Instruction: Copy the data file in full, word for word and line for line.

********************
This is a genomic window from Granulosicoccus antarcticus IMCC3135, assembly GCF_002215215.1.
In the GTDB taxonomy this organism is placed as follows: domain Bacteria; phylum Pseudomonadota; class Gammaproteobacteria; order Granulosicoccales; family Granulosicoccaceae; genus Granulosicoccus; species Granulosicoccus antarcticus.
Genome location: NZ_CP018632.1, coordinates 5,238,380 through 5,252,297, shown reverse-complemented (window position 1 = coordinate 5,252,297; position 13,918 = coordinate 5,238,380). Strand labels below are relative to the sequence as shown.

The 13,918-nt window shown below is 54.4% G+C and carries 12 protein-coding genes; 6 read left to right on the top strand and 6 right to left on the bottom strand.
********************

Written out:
This is a genomic window from Granulosicoccus antarcticus IMCC3135, assembly GCF_002215215.1.
In the GTDB taxonomy this organism is placed as follows: domain Bacteria; phylum Pseudomonadota; class Gammaproteobacteria; order Granulosicoccales; family Granulosicoccaceae; genus Granulosicoccus; species Granulosicoccus antarcticus.
Genome location: NZ_CP018632.1, coordinates 5,238,380 through 5,252,297, shown reverse-complemented (window position 1 = coordinate 5,252,297; position 13,918 = coordinate 5,238,380). Strand labels below are relative to the sequence as shown.

The 13,918-nt window shown below is 54.4% G+C and carries 12 protein-coding genes; 6 read left to right on the top strand and 6 right to left on the bottom strand.